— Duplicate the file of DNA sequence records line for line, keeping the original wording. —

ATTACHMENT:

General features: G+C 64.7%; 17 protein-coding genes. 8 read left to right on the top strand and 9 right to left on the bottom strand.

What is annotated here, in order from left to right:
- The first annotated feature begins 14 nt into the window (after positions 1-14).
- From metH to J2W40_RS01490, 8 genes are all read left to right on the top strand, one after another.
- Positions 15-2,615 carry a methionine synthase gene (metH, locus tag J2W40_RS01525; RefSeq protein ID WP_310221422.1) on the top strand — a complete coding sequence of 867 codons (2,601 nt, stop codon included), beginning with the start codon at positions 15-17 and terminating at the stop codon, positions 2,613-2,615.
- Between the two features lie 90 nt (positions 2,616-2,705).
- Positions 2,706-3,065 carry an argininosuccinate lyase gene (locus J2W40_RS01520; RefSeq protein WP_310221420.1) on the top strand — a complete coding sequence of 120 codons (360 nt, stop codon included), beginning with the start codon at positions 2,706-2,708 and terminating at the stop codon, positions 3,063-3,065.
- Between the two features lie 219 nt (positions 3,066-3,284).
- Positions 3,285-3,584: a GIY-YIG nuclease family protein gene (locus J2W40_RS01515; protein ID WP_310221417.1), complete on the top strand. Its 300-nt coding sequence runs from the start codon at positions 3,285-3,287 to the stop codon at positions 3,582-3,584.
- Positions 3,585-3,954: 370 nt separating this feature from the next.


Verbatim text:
General features: G+C 64.7%; 17 protein-coding genes. 8 read left to right on the top strand and 9 right to left on the bottom strand.

What is annotated here, in order from left to right:
- The first annotated feature begins 14 nt into the window (after positions 1-14).
- From metH to J2W40_RS01490, 8 genes are all read left to right on the top strand, one after another.
- Positions 15-2,615 carry a methionine synthase gene (metH, locus tag J2W40_RS01525; RefSeq protein ID WP_310221422.1) on the top strand — a complete coding sequence of 867 codons (2,601 nt, stop codon included), beginning with the start codon at positions 15-17 and terminating at the stop codon, positions 2,613-2,615.
- Between the two features lie 90 nt (positions 2,616-2,705).
- Positions 2,706-3,065 carry an argininosuccinate lyase gene (locus J2W40_RS01520; RefSeq protein WP_310221420.1) on the top strand — a complete coding sequence of 120 codons (360 nt, stop codon included), beginning with the start codon at positions 2,706-2,708 and terminating at the stop codon, positions 3,063-3,065.
- Between the two features lie 219 nt (positions 3,066-3,284).
- Positions 3,285-3,584: a GIY-YIG nuclease family protein gene (locus J2W40_RS01515; protein ID WP_310221417.1), complete on the top strand. Its 300-nt coding sequence runs from the start codon at positions 3,285-3,287 to the stop codon at positions 3,582-3,584.
- Positions 3,585-3,954: 370 nt separating this feature from the next.